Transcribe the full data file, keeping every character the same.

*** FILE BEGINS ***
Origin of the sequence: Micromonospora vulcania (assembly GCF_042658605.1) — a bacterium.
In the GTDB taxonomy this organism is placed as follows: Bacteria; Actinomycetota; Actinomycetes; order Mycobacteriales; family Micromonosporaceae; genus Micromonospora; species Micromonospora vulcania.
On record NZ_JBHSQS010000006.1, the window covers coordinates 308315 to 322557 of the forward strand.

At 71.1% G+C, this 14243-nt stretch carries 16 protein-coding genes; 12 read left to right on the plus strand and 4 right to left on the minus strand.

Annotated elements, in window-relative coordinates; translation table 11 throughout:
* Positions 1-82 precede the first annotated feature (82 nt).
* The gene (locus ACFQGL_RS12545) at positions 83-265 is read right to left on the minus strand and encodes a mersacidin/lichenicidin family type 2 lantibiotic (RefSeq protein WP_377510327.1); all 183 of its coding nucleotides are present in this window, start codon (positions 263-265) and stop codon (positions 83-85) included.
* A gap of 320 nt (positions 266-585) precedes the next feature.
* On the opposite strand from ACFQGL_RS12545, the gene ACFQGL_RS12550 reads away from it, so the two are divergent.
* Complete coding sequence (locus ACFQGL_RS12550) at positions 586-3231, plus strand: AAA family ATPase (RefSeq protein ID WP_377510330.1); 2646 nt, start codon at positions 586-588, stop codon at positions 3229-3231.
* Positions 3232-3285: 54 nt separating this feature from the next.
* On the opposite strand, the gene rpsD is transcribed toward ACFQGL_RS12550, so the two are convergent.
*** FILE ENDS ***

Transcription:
Origin of the sequence: Micromonospora vulcania (assembly GCF_042658605.1) — a bacterium.
In the GTDB taxonomy this organism is placed as follows: Bacteria; Actinomycetota; Actinomycetes; order Mycobacteriales; family Micromonosporaceae; genus Micromonospora; species Micromonospora vulcania.
On record NZ_JBHSQS010000006.1, the window covers coordinates 308315 to 322557 of the forward strand.

At 71.1% G+C, this 14243-nt stretch carries 16 protein-coding genes; 12 read left to right on the plus strand and 4 right to left on the minus strand.

Annotated elements, in window-relative coordinates; translation table 11 throughout:
* Positions 1-82 precede the first annotated feature (82 nt).
* The gene (locus ACFQGL_RS12545) at positions 83-265 is read right to left on the minus strand and encodes a mersacidin/lichenicidin family type 2 lantibiotic (RefSeq protein WP_377510327.1); all 183 of its coding nucleotides are present in this window, start codon (positions 263-265) and stop codon (positions 83-85) included.
* A gap of 320 nt (positions 266-585) precedes the next feature.
* On the opposite strand from ACFQGL_RS12545, the gene ACFQGL_RS12550 reads away from it, so the two are divergent.
* Complete coding sequence (locus ACFQGL_RS12550) at positions 586-3231, plus strand: AAA family ATPase (RefSeq protein ID WP_377510330.1); 2646 nt, start codon at positions 586-588, stop codon at positions 3229-3231.
* Positions 3232-3285: 54 nt separating this feature from the next.
* On the opposite strand, the gene rpsD is transcribed toward ACFQGL_RS12550, so the two are convergent.